Thursday, December 22, 2011
Potts Camp News
Holley Muraco featured in magazine
Merry Christmas to everyone!
Rev. Don Newton, pastor of the Potts Camp Methodist charge, used a portion of Isaiah 9 as his sermon text on Sunday: “For unto us a child is born, unto us a son is given: and the government shall be upon his shoulder: and his name shall be called Wonderful, Counsellor, the Mighty God, the everlasting Father, the Prince of Peace.” Let us all reflect on God’s love during this holiday season.
First United Methodist Church in Potts Camp will host a singing of Christmas music on Thursday, Dec. 22 at 4:30 p.m. Several local musicians will be on hand to play and sing. There will also be congregational singing.
Please say a special prayer for Ann Boren Armstrong of Jackson, who is very sick and in the hospital there. She loves Potts Camp and has called friends often to catch up on the news.
Others to remember in your prayers are Faye Turpen, Keri and Emma Grace Beasley (granddaughter and great-granddaughter of Joan Gurley), Carmen Simmons (wife of Stan Simmons, daughter-in-law of Joe Simmons and niece-in-law of Madalynne Ash). Also, keep me in your prayers.
Sympathy is extended to the family of Billy Askew, of Jackson, who passed away last week. He was the son of Marion and Betty Askew and the nephew of Faye Turpen.
Visitors of Mrs. Annie Ruth Stone on Wednesday were Joann Gholston Cox, Elizabeth G. Hunsucker, and May Wynn Wren. They met for lunch at Flick’s. While there they visited with Jimmy G. Rhea of Memphis and his mother, Mrs. Herbert Rhea of Hickory Flat. They were excited about getting a copy of the book that has been printed about the history of Potts Camp.
I appreciate all of my birthday visitors, cards, and gifts. It was a very good day. Visiting in my home to help me celebrate were my daughter Betty Greer, her daughter, Leisa Blond and a friend from Texas, and my son and his wife, Jimmy and Martha Hollingsworth, along with other Potts Camp friends. A large group of children from the First Baptist Church came to sing Christmas carols and wish me a happy birthday. Mrs. Westmoreland was the leader. I really enjoyed the singing. It was so special.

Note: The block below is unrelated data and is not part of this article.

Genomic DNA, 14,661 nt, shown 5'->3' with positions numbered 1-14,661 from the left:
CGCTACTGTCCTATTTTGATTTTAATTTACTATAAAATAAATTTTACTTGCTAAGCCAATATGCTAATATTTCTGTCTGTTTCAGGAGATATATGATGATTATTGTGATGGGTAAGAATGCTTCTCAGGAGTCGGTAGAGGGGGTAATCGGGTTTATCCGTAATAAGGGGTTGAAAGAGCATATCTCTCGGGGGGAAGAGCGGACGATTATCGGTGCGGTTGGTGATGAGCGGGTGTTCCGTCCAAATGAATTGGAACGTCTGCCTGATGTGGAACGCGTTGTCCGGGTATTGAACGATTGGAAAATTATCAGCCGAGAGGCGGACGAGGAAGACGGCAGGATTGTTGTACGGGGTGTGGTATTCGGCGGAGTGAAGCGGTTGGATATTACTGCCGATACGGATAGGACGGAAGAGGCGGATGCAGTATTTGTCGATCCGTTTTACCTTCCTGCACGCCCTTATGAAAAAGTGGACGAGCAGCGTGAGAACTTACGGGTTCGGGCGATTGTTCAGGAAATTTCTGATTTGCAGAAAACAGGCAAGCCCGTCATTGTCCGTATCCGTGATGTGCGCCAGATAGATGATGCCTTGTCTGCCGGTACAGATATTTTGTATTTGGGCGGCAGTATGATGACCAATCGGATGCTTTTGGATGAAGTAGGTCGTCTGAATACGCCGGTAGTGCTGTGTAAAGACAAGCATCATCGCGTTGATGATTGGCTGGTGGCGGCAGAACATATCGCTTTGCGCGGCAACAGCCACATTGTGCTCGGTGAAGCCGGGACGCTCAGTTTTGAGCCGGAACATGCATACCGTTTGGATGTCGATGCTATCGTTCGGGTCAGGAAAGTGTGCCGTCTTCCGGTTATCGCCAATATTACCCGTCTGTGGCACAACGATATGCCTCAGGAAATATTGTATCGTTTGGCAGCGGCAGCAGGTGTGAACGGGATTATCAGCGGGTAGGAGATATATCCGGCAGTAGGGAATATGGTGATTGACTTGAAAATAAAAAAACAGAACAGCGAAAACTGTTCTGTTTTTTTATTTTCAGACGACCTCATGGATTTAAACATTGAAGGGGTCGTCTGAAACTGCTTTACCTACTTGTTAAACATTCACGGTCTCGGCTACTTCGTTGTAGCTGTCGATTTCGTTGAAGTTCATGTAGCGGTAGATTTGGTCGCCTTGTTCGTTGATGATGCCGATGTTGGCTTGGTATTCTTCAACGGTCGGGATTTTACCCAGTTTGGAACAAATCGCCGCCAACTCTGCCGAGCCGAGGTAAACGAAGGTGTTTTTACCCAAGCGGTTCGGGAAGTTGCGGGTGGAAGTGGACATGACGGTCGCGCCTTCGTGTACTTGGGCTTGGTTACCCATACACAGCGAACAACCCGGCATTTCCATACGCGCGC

Congratulations to Holley Stone Muraco, who was featured on the cover of the Northwest Community College Alumni Magazine this month. The magazine also includes a very interesting article with photographs about her work studying sea mammal reproduction. She is an Alumna of NWCC. Her parents are Mitch and Jeanette Stone.
The Gurley family celebrated their annual Christmas luncheon on Saturday, Dec. 17, at the home of Mary Minor. Mitch Stone entertained the children by playing his guitar and having them sing along to “We Wish You A Merry Christmas.” He also played other Christmas carols.
Happy Birthday to the following: Mildred Marbury (Dec. 21), Candy Potts (Dec. 23), Caden Gurley (Dec. 28), Rhonda Rowland Smothers (Dec. 29), Will Forester (Dec. 29), Pam Gurley (Dec. 30), Sarah Grace Knight (Dec. 31).
1. To find true joy at Christmas, look to Jesus. He came to lift our burdens, so we can raise our eyes to welcome Him at Christmas.